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    “Coffin Bound” #1

    By | August 9th, 2019
    Posted in Reviews | % Comments

    I’m not going to give “Coffin Bound” #1, the trippy new book from Image by Dan Watters and Dani, a perfect score. I mean, it’s the first issue, and as flawless as this premiere issue is, we need to let the series crescendo, right? It needs to gather a little momentum after dropping readers into its post-apocalyptic, vaguely Southwestern (or is it Australian?) landscape. Spoiler alert: I’m totally going to give it a perfect score.

    Cover by Dani
    Written by Dan Watters
    Illustrated by Dani
    Colored by Brad Simpson
    Lettered by Aditya Bidikar

    Cars! Guns! Entropy! Chased by an unstoppable killer, Izzy Tyburn has decided that if the world won’t have her in it, it can have nothing of her at all. She’s re-treading her life, leaving nothing but burned rubber, ash, and the sun-scorched bones of those who get in her way.

    This first issue unfurls like a Lynchian dream, a descriptor that is overused, but when the opening pages feature the book’s protagonist Izzy Tyburn being rousted from sleep by an anthropomorphic half man/half vulture with a birdcage surrounding his head, the adjective is apt. What follows is the opening stanza of the story of a wanted woman with some deadly psychokinetic powers being hunted by the EarthEater, a humanoid who, well, eats earth and has some contract on our fishnet top-wearing, chain-smoking hero.

    Watters nails the bizarre premise without once leaving readers wondering what’s going on. We are only left with the why, but the somewhat alien setting, that is far from alienating, envelopes readers in its Mad Maxian environments and manages to make us not care about any elaborate backstories (similar to George Miller’s creation, Mad Max’s backstory is simply unnecessary). Watters’s dialogue crackles with a combination of Deadwood-like Shakespearean formality and frontier roughness, and Izzy’s gothic personality, that alternates between dry cool wit and sweetness by the issue’s close, makes for an intriguing protagonist. It’s easy to how she would accept the companionship of the vulture man without even blinking.

    As in many stories like this one there’s a small but eclectic cast of supporting characters with, as Izzy calls them, tangential relationships to her. There’s Paulie, the poetic night club owner that caters to a very particular fetishes and has set the wheels of the story in motion. There’s Izzy’s “manager” Ben, a germaphobe and likely an agoraphobe who communicates with Izzy via a rotary phone from a spartanly-lit bunker. Finally, there’s a blind native American-looking character who, well, let’s withhold some details, shall we? Watters handles all of their introductions with aplomb, and weaving through it all are the churning tires of Izzy’s muscle car.

    The breathtakingly assured artwork by Dani is the star of the show in this premiere issue. Readers will linger over every detail of the book’s cluttered and chaotic beauty. Her varied panel layouts frequently feature dramatic dutch angles and other kinetic perspective shifts. Every page is visually sumptuous, wringing every bit of drama out of Watters’s scripting. A delightfully demented devil is in the details of “Coffin Bound”‘s visual stylings. The ingwaz rune patterns that accompany the smoke from Izzy’s cigarettes and the exhaust from her car coupled with her display of powers hint at Izzy’s witch heritage, and reminds this reviewer of Fairuza Balk’s goth punk character in 90’s cult film The Craft. Dani’s style recalls Frank Miller’s work on Sin City and Eduardo Risso’s 100 Bullets in its mastery of form and shadow, and Izzy’s tousled raven coif curls around her large eyes and minimalistically rendered but expressive face. Dani possesses an animator’s sense of body language. Her panels bristle with life in the barren wasteland setting. Brad Simpson and Aditya Bidikar deserve equal praise for respectively handling the coloring and lettering chores. Simpson is unafraid to shift and take chances with his color schemes throughout the book to achieve a kind of rural noir, and Bidikar’s unobtrusive but still playfully dramatic lettering work keeps the story zipping along.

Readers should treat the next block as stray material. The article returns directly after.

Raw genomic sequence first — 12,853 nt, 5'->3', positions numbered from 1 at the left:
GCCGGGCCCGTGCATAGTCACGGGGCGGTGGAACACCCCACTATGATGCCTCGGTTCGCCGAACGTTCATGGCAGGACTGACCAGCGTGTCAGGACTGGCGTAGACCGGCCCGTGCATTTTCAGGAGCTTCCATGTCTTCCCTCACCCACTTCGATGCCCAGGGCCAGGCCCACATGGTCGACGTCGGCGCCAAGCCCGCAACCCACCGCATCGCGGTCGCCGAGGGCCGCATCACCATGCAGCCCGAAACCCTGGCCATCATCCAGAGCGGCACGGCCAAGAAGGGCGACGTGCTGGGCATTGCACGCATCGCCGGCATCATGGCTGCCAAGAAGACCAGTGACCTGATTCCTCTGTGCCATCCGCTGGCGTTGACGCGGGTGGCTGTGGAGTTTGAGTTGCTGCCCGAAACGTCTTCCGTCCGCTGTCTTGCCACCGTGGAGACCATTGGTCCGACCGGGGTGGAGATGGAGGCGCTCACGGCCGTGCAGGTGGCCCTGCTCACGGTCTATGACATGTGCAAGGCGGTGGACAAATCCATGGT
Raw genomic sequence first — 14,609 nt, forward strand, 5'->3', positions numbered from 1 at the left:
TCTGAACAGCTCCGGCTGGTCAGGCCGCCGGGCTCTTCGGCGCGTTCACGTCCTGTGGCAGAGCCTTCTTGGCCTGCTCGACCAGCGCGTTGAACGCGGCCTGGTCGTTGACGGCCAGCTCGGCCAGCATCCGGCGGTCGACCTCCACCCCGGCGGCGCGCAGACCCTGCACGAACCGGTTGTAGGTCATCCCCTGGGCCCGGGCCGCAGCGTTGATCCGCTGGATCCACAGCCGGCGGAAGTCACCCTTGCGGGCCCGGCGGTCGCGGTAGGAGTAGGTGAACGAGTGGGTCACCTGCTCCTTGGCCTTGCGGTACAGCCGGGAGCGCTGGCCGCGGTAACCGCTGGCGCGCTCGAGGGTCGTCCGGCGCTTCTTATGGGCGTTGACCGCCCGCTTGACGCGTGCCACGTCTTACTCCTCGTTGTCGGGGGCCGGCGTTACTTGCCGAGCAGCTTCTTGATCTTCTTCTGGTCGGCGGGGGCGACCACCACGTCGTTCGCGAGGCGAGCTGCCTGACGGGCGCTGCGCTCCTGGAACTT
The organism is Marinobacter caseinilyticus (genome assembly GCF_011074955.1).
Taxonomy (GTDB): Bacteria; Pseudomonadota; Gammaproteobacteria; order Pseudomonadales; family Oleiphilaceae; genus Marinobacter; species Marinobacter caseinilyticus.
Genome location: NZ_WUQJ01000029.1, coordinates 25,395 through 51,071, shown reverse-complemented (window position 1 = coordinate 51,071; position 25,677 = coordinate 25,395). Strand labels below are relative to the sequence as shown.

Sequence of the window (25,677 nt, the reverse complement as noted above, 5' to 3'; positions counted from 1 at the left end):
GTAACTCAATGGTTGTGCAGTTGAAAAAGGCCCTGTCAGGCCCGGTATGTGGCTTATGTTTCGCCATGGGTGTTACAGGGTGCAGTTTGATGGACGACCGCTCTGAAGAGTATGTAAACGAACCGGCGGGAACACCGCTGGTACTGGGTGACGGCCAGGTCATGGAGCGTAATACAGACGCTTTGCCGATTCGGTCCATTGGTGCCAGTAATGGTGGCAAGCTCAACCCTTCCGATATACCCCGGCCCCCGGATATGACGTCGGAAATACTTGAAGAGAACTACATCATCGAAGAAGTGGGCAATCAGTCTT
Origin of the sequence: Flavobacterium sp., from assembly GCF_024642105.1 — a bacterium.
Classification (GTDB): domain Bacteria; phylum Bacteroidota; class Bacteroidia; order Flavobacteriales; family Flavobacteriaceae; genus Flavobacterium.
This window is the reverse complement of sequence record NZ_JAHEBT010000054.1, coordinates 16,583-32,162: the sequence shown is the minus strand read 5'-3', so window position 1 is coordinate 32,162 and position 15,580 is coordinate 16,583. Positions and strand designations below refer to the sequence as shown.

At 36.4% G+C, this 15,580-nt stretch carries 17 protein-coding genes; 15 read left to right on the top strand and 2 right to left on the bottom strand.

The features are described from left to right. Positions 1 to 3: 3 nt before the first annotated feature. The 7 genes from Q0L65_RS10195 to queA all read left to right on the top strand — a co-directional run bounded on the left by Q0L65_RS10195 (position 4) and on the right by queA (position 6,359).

About a quarter of the way through this first issue, Izzy says, “And so this world is as I always thought it would be. A short-lived one.” Witches are generational beings that traditionally bear witness as they move through large swaths of time and space. “Coffin Bound” is the story of one person’s willful unmaking. She will erase herself from this “short-lived” world on her own terms and not at the whims of a hired, dirt-eating zealot. The hero of this book knows her time has come, and instead of fighting, she will set herself and everything she has touched on fire on her way out. She won’t shuffle off this mortal coil. She’ll hit the gas. As the Kafka quote that accompanies the book’s credits page prepares us: “My last request: Everything I leave behind me… to be burned unread.” It’s a refreshing take on the way most people approach the concept of mortality, namely, with uncertainty and dread. “Coffin Bound” may ultimately be about being unshackled from the weight of one’s individual legacy, but if this first issue is any indication, this series won’t soon be forgotten.

    Continued below

    Final Verdict: 10.0 – “Coffin Bound” #1 is engrossing series launch with art and script that beautifully complement each other, raising the whole enterprise to the level of comic book perfection.

    Jonathan O'Neal

    Jonathan is a Tennessee native. He likes comics and baseball, two of America's greatest art forms.